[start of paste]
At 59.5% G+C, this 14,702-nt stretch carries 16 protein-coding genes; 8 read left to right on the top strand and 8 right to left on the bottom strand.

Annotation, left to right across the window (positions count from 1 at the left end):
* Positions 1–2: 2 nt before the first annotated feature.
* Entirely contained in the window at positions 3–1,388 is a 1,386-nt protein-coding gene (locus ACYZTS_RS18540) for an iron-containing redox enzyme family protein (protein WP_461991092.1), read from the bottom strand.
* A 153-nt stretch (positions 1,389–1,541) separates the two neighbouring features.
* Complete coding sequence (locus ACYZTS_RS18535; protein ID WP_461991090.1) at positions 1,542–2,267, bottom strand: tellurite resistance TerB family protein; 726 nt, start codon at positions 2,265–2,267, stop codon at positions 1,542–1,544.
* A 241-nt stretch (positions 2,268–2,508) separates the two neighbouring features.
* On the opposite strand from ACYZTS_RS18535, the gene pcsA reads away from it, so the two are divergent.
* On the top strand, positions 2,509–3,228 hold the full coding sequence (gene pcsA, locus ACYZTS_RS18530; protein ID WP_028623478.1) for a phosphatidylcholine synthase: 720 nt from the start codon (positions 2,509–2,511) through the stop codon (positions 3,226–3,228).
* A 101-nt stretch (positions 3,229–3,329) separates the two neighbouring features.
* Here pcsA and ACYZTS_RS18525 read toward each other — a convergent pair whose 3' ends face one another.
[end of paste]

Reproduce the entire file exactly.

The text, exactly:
At 59.5% G+C, this 14,702-nt stretch carries 16 protein-coding genes; 8 read left to right on the top strand and 8 right to left on the bottom strand.

Annotation, left to right across the window (positions count from 1 at the left end):
* Positions 1–2: 2 nt before the first annotated feature.
* Entirely contained in the window at positions 3–1,388 is a 1,386-nt protein-coding gene (locus ACYZTS_RS18540) for an iron-containing redox enzyme family protein (protein WP_461991092.1), read from the bottom strand.
* A 153-nt stretch (positions 1,389–1,541) separates the two neighbouring features.
* Complete coding sequence (locus ACYZTS_RS18535; protein ID WP_461991090.1) at positions 1,542–2,267, bottom strand: tellurite resistance TerB family protein; 726 nt, start codon at positions 2,265–2,267, stop codon at positions 1,542–1,544.
* A 241-nt stretch (positions 2,268–2,508) separates the two neighbouring features.
* On the opposite strand from ACYZTS_RS18535, the gene pcsA reads away from it, so the two are divergent.
* On the top strand, positions 2,509–3,228 hold the full coding sequence (gene pcsA, locus ACYZTS_RS18530; protein ID WP_028623478.1) for a phosphatidylcholine synthase: 720 nt from the start codon (positions 2,509–2,511) through the stop codon (positions 3,226–3,228).
* A 101-nt stretch (positions 3,229–3,329) separates the two neighbouring features.
* Here pcsA and ACYZTS_RS18525 read toward each other — a convergent pair whose 3' ends face one another.